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Boost your immunity

Find out some ways you can supercharge your immunity and strengthen your health during this time.

Besides observing good personal hygiene and practising frequent hand washing with soap in light of the situation here with COVID-19, we should take preventative measures to supercharge our immunity and strengthen our health. Having a stronger immune system is a way to reduce the risk for coronavirus infections, just like any other pathogen.

Ageless Online speaks to Dr Melvin Look, director of PanAsia Surgery at Mount Elizabeth Hospital, Mount Elizabeth Novena Hospital and Parkway East Hospital, on the importance of a strong immune system and what we can do to boost it. Dr Look is a consultant surgeon in gastrointestinal, laparoscopic and obesity surgery, and has a special interest in endoscopy and treatment of digestive diseases.

 

Why is it important to boost one’s immune system?

Our immune system has a vital role in keeping our body safe from harmful germs and toxins that we come into contact with from the environment and from the food and drinks we ingest. These germs include various bacteria, viruses, parasites or fungi that can make us very sick if they enter our body and are allowed to grow. Our immune cells also help us get rid of cells that have become defective and may become cancerous if they start to proliferate.

Our immune system consists of white blood cells, antibodies, lymph nodes and organs such as the spleen, all working together to form a complex defence system. It can be weakened by smoking, poor nutrition and chronic diseases such as diabetes. Our gut is also a large immune organ as 70 percent of our immune cells are found there. That is why a healthy gut with thriving good microbiota is also important in immunity.

 

Does our immune system reduce as we age? And how does this reduction then affect seniors?

Age is another important factor in immunity.  Our body produces fewer immune cells and they take longer to work when they are called upon to fight an invader. The elderly also tend to eat less due to decreased caloric requirements but the ageing gut also becomes less able to absorb vital micronutrients from the food they eat. This snowballs into what we call the “nutrient gap” and the immune system becomes less efficient because it does not have the proper building blocks to function.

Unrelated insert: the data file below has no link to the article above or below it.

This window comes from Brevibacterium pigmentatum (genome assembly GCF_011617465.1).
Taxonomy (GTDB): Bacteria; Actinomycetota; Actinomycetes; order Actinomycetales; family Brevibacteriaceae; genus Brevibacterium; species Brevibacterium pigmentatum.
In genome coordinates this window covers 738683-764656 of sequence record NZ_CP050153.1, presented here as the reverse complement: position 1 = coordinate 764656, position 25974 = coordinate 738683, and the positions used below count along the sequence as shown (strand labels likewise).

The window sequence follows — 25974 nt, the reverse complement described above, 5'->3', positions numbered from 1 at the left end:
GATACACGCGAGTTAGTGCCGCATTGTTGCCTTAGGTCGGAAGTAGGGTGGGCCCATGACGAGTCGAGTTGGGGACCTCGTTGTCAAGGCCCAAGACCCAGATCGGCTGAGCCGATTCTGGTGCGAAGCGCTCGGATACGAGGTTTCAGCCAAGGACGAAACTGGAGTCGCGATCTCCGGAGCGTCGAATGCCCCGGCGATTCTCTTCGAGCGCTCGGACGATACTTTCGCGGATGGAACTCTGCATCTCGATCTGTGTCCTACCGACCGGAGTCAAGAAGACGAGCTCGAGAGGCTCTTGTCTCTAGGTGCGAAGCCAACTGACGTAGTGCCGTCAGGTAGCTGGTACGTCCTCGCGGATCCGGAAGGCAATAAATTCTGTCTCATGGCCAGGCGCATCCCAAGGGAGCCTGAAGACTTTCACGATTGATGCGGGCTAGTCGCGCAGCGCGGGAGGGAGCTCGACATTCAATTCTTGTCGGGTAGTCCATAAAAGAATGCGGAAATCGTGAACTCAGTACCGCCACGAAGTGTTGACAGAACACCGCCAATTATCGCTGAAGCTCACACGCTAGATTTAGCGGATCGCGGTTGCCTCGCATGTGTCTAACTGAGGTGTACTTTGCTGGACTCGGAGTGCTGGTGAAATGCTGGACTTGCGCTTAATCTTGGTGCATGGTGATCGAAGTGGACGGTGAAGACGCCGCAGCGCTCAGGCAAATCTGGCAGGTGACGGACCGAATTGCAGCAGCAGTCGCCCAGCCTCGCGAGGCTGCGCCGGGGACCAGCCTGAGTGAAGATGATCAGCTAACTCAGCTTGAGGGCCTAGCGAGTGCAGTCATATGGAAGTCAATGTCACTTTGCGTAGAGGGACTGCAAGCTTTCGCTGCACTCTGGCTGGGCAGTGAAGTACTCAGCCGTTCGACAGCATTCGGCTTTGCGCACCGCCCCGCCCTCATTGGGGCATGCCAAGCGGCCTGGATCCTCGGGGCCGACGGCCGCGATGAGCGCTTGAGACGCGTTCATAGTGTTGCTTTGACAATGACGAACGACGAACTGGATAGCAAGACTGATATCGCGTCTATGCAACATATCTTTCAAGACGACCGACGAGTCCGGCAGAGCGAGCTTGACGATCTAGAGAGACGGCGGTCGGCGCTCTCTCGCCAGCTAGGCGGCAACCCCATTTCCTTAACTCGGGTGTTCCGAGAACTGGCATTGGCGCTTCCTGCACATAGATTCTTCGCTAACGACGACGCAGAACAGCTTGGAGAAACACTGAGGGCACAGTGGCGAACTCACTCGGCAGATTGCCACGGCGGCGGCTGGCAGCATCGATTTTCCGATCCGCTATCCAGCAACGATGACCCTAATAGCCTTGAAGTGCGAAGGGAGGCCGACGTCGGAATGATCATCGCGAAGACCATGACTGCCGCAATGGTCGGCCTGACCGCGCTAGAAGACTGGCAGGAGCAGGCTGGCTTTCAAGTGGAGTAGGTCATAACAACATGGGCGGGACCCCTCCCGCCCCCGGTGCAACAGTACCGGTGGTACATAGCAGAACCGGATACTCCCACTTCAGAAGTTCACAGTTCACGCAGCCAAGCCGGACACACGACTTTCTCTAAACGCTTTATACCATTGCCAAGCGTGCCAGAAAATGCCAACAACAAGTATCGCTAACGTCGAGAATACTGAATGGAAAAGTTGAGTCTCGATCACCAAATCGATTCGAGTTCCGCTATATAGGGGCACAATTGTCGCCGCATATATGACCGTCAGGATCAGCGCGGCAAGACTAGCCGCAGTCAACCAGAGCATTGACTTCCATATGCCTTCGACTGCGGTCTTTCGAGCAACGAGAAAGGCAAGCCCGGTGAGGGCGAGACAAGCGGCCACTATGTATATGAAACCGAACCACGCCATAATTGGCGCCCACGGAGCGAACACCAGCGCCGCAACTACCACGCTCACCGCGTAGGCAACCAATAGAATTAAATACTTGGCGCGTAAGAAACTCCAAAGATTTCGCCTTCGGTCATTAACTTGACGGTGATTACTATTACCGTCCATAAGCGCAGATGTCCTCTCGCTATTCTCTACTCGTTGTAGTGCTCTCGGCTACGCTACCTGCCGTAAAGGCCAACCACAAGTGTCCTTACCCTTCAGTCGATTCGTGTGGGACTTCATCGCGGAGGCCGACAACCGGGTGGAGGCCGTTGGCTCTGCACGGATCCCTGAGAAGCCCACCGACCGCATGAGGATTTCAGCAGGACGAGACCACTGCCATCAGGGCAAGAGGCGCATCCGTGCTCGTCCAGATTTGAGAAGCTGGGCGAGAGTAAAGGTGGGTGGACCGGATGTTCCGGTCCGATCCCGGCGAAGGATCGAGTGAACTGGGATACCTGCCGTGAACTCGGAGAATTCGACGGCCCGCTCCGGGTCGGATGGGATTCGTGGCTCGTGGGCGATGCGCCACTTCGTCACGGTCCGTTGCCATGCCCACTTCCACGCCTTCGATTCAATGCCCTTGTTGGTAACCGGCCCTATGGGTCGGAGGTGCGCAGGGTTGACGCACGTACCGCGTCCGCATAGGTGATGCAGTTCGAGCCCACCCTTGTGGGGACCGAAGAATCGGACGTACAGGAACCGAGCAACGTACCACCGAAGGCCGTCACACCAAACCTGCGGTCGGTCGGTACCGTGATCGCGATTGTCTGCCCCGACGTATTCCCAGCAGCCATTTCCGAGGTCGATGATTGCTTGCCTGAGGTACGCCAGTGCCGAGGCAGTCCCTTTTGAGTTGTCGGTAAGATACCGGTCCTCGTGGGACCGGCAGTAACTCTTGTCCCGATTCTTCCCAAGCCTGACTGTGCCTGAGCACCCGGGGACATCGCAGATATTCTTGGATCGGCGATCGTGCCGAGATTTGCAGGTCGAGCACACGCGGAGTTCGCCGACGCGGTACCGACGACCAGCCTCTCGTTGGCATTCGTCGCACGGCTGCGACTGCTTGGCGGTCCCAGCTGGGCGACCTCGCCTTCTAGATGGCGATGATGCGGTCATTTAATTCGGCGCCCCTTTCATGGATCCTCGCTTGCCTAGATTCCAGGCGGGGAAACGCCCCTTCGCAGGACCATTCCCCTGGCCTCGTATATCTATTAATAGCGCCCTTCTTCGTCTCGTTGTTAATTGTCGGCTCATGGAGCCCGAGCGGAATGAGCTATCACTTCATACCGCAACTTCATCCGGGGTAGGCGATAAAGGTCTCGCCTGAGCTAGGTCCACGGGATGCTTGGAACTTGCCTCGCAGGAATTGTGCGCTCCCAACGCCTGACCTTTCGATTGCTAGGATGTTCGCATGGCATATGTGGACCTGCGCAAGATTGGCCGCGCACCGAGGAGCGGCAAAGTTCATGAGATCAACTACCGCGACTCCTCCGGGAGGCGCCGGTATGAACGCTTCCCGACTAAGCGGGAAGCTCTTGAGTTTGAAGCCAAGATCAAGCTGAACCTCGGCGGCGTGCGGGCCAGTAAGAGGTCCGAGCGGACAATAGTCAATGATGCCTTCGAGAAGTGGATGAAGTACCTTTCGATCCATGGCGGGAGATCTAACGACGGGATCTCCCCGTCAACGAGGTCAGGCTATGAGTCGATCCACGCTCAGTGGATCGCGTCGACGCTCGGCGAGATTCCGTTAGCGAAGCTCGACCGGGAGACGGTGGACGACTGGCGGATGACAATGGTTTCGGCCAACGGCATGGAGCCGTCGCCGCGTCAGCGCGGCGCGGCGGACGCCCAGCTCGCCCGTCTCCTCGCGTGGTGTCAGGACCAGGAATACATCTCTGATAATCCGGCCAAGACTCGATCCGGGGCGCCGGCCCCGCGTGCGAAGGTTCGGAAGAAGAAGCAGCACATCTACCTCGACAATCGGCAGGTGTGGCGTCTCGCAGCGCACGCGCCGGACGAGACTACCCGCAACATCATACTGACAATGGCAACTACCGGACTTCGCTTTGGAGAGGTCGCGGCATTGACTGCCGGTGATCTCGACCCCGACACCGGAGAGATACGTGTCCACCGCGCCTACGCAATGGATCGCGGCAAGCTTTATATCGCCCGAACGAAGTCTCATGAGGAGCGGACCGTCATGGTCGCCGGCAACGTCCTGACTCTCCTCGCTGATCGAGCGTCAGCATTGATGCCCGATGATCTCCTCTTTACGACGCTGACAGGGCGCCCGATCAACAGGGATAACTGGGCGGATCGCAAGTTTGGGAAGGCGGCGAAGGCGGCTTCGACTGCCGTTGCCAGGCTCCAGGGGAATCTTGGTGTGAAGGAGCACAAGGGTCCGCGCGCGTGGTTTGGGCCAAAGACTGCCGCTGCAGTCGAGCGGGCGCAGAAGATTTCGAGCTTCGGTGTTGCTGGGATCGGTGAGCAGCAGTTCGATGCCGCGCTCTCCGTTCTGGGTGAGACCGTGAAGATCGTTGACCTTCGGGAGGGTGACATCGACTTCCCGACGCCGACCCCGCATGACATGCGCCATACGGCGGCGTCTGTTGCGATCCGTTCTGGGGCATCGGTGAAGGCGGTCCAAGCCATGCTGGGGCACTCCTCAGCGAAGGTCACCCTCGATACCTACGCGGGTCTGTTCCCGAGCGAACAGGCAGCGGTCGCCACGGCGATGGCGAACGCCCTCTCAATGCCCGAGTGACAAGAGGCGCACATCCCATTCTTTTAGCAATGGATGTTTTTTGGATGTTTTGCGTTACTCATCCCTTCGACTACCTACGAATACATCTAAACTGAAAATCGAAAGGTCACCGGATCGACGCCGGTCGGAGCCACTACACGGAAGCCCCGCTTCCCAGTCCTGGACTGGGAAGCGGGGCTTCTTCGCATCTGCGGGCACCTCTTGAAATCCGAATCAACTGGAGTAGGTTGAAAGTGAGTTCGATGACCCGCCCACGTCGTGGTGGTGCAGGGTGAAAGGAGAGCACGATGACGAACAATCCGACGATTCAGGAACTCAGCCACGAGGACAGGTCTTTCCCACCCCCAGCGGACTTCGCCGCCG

That is why we should consume more nutrient dense foods such as what we can find in a plant-based whole food diet that is well-balanced by fish, lean meat and healthy fats. Cut out the sugars and processed foods as sugars are exactly what viruses and bacteria need to survive on.

As we age, we should also consider taking supplements that can give us a wide range of vitamins and micronutrients. Those that important to boost our immune function include zinc, selenium, iron, copper, folic acid and vitamins C, B6, E and A. Probiotics also help to maintain good gut health for proper immune function.

 

What are some ways seniors can do to supercharge their immunity during this period?

Besides good nutrition and supplements, seniors should also adopt healthy lifestyles. Stop smoking, have plenty of sleep (at least seven to nine hours of quality reparative sleep), de-stress by practicing mindfulness and meditation, and exercise regularly.

 

Thanks for bringing up exercise as it is noted as key to boosting one’s immune system. Can you explain more? But given the current situation and the advice to avoid groups, how can seniors still exercise and enjoy the benefits?

Exercise promotes good health and improves circulation to our organs so that our immune cells can reach where they are needed. Exercise also improves immune cell function. You don’t need to exercise vigorously. Just 45 minutes of brisk walking four to five times a week will help you feel better and get you some fresh air and sunshine.

Vitamin D is a natural hormone vitamin that is produced by the body when directly exposed to sunlight. It is useful in maintaining strong bones and is an important pro-survival molecule in the immune system. Having adequate Vitamin D reduces our likelihood of getting viral infections such as influenza. Besides sunlight, we can also get some from food sources such as salmon, sardines, egg yolk, shrimp, and fortified milk, cereal and juices.

 

** MORE TIPS: Dr Julian Ng from DTAP Clinic recently shared an article on having a strong immune system and noted the importance of getting enough sleep, stop smoking cigarettes or cigars, doing regular exercise and consuming healthy foods. He shared his list of some of the many foods that have high vitamins or micronutrients that may help boost our immune system:

  • Sweet potatoes – 769 percent Vitamin A daily value (based on 200g).
  • Kale – 206 percent Vitamin A and 134 percent Vitamin C daily value (based on 67g).
  • Sunflower seeds, almonds – rich in Vitamin E.
  • Legumes – rich in magnesium.
  • Oysters – rich in zinc.

 


 

 

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